Covid-19: Doctor hopeful children as young as 5 can soon be vaccinated

8:06 am on 17 August 2021

A leading Māori doctor is calling for the vaccination of children against Covid-19 to get underway, and is hopeful kids as young as five could get their vaccines by the end of the year.

Here is what people will be greeted with when they arrive to the event.

A mass vaccination event in Manukau, Auckland last month. Photo: RNZ / Sarah Robson

About 30 percent of the Māori and Pacific population is aged 16 or under, and Dr Rawiri Jansen said vaccinating those children needs to happen to protect their whānau.

A Covid-19 modeller said the benefits would stretch wider, leading to fewer lockdowns once border restrictions ease next year.

Medsafe gave its approval for children aged 12 to 15 to be given the Pfizer vaccine back on 21 June.

But as yet, children have not been vaccinated.

Jansen said the government needed to get on with it.

It was particularly important with vaccination rates lagging for the Māori and Pacific communities, he said.

"I think it's a really important contribution to getting protection for Māori and Pacific communities, because our age population structure is much younger."

"Thirty percent of our population is under the age of 16, and so if we're going to get sufficient numbers of people vaccinated we do have to reach into the younger age groups as soon as possible."

According to the New York Times, Pfizer is expecting to conclude trials and start vaccinating five to 11 year olds in the United States next month.

Trials for two to five year olds will follow soon after, with trials for children as young as six months expected in October or November.

The trials have taken longer than initially expected due to concerns over side effects in young people, in particular over myocarditis and pericarditis.

Dr Rawiri McKree Jansen said the premature death statistics from Counties Manukau Health highlight the state of the healthcare system.

Dr Rawiri Jansen. Photo: LDR / Stephen Forbes

Data shows rates of the heart condition are low - fewer than 13 cases per one million second doses - and most cases were mild and cleared quickly.

Jansen said it is important that information is known and transparent.

"It's clear that there are a number of cases, something like 13 per million, of myocarditis, sort of an inflammation condition of the heart.

"It's clear that nobody's dying from that. It's mild and everybody's recovering, but it's important to tell the truth about that."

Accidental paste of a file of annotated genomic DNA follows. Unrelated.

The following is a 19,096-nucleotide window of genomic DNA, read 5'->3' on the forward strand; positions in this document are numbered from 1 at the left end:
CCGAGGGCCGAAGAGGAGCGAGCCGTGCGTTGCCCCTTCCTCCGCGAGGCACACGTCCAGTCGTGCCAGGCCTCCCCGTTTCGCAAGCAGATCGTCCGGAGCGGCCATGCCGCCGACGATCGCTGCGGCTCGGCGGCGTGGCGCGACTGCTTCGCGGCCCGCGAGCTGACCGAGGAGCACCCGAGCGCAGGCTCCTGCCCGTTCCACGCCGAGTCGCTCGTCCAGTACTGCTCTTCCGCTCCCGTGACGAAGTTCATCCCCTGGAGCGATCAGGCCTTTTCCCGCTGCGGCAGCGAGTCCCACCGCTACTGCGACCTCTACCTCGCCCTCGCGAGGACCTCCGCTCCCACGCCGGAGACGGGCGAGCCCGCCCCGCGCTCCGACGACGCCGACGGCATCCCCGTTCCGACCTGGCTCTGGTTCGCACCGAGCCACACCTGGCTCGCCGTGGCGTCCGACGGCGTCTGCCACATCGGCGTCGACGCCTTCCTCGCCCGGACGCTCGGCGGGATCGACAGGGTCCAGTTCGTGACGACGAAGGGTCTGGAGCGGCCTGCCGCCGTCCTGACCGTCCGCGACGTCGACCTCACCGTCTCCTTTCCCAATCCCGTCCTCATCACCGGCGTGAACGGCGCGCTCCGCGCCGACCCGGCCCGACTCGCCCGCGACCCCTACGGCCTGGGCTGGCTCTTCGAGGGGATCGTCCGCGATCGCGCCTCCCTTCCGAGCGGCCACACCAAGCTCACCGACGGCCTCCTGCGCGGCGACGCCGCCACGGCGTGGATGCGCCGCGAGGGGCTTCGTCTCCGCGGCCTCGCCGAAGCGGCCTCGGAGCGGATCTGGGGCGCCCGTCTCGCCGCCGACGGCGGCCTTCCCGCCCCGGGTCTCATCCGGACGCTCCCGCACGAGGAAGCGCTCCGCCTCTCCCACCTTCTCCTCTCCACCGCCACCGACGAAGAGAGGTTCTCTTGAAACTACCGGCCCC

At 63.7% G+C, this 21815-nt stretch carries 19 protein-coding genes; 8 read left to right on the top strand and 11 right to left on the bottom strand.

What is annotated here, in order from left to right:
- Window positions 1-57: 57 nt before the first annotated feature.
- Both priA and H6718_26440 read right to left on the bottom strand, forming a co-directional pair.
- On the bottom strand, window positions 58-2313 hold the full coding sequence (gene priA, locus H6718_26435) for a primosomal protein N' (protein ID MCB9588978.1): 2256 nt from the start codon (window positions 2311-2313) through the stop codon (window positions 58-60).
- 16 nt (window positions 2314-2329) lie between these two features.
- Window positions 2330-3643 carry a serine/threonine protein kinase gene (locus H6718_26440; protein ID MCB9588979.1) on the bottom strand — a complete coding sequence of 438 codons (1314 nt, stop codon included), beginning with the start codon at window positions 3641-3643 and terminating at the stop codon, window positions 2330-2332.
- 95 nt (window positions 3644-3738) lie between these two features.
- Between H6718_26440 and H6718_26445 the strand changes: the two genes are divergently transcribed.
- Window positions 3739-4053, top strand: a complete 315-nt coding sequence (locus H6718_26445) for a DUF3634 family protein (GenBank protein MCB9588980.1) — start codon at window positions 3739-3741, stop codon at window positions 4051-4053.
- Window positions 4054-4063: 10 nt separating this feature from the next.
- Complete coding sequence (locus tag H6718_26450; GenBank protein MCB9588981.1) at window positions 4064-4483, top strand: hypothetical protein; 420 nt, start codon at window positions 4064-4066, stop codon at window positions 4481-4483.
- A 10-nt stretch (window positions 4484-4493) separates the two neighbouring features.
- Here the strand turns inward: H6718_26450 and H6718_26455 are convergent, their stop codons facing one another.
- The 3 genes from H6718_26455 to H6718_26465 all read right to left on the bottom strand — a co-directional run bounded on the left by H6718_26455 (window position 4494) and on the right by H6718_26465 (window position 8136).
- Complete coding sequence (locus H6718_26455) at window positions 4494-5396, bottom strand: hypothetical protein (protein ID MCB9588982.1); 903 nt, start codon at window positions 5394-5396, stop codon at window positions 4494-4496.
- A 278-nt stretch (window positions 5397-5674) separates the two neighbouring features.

As soon as vaccinations for younger children are approved in the United States, Medsafe should be combing through the data to clear them for use in New Zealand, he said.

"By the end of the year I'd be hopeful that we are providing vaccinations to the school aged children, you know, five through to 12.

"We may get some more data at the end of the year that confirms that it's safe for younger infants right down to probably a one year old.

"I think that's a really important way of making sure that our programme is going to protect our community."

University of Auckland professor Shaun Hendy said there will be some ethical questions to answer around whether children should be vaccinated when they do not have a say in it.

"It certainly does need consideration, and factoring into that sending kids to school, allowing them to socialise normally without putting other members of their family at risk is another important consideration," Hendy said.

"It's quite a complex calculation that the government would have to do, but assuming it passes that test there could be real benefits as we continue to battle this virus."

Professor Hendy said those benefits could be massive as the country looks to open up next year.

"It would mean that if we did decide to open up next year, which will inevitably mean the virus making it into the country, that the size of the outbreaks we saw would be smaller, they'd be less likely to shut down schools, and overall they'd be easier to control.

"It might mean we didn't have to use lockdowns for example, to stamp out large outbreaks."

Modelling by Hendy and the government around New Zealand's chances at herd immunity, or around easing border restrictions, do not rely on vaccinating children.

Prime Minister Jacinda Ardern said: "We didn't bank in any of our assumptions the idea of vaccinating anyone else who had not yet been approved, so that was basis in which we set out that reconnection plan."

However, Ardern did say any plans to open up the border accounted for people who can not, or will not, be vaccinated.

"People have claimed that we should just open up because those who choose not to be vaccinated should somehow just suffer the consequences," she said.

"We don't seem to keep in mind that not everyone will necessarily be eligible for vaccination, so that's again another reason why an elimination strategy, alongside a vaccination plan and cautious borders, is the way to go."

Ardern said an announcement on vaccinations for 12 to 15 year olds will be made in the "near future".

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